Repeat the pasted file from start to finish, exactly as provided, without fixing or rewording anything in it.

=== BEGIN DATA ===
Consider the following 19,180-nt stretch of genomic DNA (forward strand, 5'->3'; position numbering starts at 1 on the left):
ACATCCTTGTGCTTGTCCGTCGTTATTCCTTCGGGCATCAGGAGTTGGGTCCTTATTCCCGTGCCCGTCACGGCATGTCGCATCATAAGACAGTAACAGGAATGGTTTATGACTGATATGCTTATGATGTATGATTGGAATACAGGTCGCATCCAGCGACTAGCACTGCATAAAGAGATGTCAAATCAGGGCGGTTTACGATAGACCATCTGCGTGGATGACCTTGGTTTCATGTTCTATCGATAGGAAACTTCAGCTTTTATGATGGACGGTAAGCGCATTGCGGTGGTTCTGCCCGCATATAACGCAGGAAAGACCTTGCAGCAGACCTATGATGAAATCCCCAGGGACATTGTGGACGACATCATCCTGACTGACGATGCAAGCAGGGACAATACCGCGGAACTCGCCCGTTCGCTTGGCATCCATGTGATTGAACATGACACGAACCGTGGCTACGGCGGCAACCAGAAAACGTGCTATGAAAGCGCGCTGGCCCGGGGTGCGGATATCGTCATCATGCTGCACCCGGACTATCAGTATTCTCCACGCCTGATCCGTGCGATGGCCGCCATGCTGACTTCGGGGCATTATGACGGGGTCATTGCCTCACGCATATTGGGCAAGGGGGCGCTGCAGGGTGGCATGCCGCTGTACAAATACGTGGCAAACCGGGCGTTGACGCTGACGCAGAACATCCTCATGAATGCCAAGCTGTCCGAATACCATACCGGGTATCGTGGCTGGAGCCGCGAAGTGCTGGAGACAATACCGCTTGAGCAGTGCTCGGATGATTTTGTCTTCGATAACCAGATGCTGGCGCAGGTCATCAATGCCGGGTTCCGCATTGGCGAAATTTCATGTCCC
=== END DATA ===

Consider the following 19,180-nt stretch of genomic DNA (forward strand, 5'->3'; position numbering starts at 1 on the left):
ACATCCTTGTGCTTGTCCGTCGTTATTCCTTCGGGCATCAGGAGTTGGGTCCTTATTCCCGTGCCCGTCACGGCATGTCGCATCATAAGACAGTAACAGGAATGGTTTATGACTGATATGCTTATGATGTATGATTGGAATACAGGTCGCATCCAGCGACTAGCACTGCATAAAGAGATGTCAAATCAGGGCGGTTTACGATAGACCATCTGCGTGGATGACCTTGGTTTCATGTTCTATCGATAGGAAACTTCAGCTTTTATGATGGACGGTAAGCGCATTGCGGTGGTTCTGCCCGCATATAACGCAGGAAAGACCTTGCAGCAGACCTATGATGAAATCCCCAGGGACATTGTGGACGACATCATCCTGACTGACGATGCAAGCAGGGACAATACCGCGGAACTCGCCCGTTCGCTTGGCATCCATGTGATTGAACATGACACGAACCGTGGCTACGGCGGCAACCAGAAAACGTGCTATGAAAGCGCGCTGGCCCGGGGTGCGGATATCGTCATCATGCTGCACCCGGACTATCAGTATTCTCCACGCCTGATCCGTGCGATGGCCGCCATGCTGACTTCGGGGCATTATGACGGGGTCATTGCCTCACGCATATTGGGCAAGGGGGCGCTGCAGGGTGGCATGCCGCTGTACAAATACGTGGCAAACCGGGCGTTGACGCTGACGCAGAACATCCTCATGAATGCCAAGCTGTCCGAATACCATACCGGGTATCGTGGCTGGAGCCGCGAAGTGCTGGAGACAATACCGCTTGAGCAGTGCTCGGATGATTTTGTCTTCGATAACCAGATGCTGGCGCAGGTCATCAATGCCGGGTTCCGCATTGGCGAAATTTCATGTCCC